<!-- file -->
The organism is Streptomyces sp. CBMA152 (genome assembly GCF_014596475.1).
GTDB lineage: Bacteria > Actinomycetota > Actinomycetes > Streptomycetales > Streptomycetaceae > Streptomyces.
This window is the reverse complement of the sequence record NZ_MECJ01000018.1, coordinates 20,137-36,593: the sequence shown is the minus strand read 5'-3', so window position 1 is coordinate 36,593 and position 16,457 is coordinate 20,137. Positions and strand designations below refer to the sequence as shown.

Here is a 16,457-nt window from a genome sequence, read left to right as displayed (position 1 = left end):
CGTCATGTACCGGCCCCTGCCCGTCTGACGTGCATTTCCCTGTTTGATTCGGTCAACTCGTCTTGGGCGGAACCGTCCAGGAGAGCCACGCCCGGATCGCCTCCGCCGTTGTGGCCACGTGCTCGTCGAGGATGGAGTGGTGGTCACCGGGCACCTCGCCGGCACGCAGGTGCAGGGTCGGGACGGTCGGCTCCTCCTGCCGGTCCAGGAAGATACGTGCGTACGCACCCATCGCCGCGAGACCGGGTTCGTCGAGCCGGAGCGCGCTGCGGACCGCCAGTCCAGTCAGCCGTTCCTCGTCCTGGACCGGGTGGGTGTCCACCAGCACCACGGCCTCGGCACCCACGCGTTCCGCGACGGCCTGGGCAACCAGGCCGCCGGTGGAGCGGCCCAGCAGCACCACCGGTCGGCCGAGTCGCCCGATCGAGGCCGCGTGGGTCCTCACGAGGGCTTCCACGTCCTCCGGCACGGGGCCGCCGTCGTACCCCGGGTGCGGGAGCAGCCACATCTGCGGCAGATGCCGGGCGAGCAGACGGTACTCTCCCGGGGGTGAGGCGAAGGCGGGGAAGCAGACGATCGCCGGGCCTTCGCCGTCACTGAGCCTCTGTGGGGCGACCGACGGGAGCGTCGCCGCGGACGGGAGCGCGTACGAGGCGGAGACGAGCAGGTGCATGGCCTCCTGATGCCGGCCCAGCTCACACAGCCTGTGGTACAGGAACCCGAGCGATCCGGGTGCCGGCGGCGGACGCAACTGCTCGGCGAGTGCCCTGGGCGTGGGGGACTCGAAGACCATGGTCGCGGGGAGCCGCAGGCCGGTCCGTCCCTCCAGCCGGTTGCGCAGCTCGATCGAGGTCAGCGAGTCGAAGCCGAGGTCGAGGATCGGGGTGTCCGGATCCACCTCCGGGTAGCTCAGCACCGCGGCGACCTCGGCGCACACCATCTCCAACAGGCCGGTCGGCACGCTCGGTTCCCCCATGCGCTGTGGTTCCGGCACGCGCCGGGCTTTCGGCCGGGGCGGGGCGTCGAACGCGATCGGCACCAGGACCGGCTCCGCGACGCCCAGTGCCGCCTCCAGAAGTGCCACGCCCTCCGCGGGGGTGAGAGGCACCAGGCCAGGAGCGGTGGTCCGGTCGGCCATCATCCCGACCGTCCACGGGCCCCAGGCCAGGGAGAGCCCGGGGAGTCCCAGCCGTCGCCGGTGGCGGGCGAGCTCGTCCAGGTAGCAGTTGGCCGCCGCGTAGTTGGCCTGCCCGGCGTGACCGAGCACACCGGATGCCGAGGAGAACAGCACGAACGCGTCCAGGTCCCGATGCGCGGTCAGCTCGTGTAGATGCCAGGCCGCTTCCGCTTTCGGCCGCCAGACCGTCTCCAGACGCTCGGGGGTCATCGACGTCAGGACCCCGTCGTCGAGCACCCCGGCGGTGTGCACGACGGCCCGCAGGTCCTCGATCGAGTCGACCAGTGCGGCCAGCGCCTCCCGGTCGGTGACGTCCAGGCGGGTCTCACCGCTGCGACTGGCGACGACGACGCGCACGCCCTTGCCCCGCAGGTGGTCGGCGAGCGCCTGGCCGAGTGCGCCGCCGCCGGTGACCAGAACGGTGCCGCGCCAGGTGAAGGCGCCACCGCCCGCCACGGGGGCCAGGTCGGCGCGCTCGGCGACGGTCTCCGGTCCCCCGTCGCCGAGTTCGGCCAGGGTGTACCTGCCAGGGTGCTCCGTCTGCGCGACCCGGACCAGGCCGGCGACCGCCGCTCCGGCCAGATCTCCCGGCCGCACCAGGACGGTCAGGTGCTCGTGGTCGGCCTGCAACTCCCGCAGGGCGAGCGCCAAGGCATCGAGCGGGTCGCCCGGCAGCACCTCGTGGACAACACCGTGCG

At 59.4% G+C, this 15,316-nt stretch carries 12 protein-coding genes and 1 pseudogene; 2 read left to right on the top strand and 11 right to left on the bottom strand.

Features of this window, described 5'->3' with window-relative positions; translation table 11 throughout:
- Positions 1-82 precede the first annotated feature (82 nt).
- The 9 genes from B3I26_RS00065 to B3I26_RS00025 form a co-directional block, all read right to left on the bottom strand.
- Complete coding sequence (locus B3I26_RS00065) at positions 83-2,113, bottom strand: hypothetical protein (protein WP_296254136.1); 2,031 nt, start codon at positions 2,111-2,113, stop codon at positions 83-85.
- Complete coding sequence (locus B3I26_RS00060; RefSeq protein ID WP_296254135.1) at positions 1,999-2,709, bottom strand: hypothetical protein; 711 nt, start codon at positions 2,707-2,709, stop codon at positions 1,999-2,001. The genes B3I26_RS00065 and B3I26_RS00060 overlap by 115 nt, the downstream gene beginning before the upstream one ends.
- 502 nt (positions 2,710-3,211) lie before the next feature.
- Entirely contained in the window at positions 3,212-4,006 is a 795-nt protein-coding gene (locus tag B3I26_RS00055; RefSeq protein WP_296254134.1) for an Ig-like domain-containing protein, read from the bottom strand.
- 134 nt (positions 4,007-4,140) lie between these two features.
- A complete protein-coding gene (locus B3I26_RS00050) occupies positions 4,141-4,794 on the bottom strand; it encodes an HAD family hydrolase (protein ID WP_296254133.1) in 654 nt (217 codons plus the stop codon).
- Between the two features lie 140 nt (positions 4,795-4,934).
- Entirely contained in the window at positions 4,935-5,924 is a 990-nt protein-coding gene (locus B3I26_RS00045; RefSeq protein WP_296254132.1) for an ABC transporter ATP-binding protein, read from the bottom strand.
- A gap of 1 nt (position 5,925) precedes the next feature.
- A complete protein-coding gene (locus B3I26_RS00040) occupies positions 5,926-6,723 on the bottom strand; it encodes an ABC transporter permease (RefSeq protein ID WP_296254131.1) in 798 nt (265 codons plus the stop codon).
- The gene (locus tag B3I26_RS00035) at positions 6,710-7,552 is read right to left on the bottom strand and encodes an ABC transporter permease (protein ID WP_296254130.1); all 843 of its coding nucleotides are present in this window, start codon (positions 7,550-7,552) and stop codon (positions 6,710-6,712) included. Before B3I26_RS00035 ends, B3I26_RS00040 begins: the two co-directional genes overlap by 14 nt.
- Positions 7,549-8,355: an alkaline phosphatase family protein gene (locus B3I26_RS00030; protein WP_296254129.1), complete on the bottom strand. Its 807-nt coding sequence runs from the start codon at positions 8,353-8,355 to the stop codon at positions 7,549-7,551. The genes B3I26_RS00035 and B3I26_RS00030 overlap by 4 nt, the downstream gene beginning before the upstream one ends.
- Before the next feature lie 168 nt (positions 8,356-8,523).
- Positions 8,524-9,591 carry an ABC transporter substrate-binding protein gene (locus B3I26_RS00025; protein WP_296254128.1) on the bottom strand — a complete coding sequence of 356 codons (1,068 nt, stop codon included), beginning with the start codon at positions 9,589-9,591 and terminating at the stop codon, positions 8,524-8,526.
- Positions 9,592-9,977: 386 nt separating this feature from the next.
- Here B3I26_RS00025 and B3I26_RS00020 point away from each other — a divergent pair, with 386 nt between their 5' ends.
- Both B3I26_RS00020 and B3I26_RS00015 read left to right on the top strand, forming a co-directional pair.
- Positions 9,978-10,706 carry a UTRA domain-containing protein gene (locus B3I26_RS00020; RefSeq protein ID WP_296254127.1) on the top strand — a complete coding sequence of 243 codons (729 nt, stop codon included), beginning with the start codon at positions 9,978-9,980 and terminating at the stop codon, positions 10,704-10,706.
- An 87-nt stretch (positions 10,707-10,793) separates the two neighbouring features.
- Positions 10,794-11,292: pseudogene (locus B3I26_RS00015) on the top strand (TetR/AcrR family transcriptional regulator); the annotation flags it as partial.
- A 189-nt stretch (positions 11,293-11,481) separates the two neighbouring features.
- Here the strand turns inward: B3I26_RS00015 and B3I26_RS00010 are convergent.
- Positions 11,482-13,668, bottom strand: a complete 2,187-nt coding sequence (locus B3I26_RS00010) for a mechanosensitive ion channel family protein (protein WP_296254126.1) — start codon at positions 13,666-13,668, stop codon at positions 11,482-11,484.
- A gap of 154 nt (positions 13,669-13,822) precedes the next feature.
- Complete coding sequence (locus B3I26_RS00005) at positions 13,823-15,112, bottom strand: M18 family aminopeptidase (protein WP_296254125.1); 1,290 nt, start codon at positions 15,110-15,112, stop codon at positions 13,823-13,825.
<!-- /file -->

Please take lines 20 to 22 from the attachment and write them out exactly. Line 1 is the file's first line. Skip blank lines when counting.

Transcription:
- The gene (locus tag B3I26_RS00035) at positions 6,710-7,552 is read right to left on the bottom strand and encodes an ABC transporter permease (protein ID WP_296254130.1); all 843 of its coding nucleotides are present in this window, start codon (positions 7,550-7,552) and stop codon (positions 6,710-6,712) included. Before B3I26_RS00035 ends, B3I26_RS00040 begins: the two co-directional genes overlap by 14 nt.
- Positions 7,549-8,355: an alkaline phosphatase family protein gene (locus B3I26_RS00030; protein WP_296254129.1), complete on the bottom strand. Its 807-nt coding sequence runs from the start codon at positions 8,353-8,355 to the stop codon at positions 7,549-7,551. The genes B3I26_RS00035 and B3I26_RS00030 overlap by 4 nt, the downstream gene beginning before the upstream one ends.
- Before the next feature lie 168 nt (positions 8,356-8,523).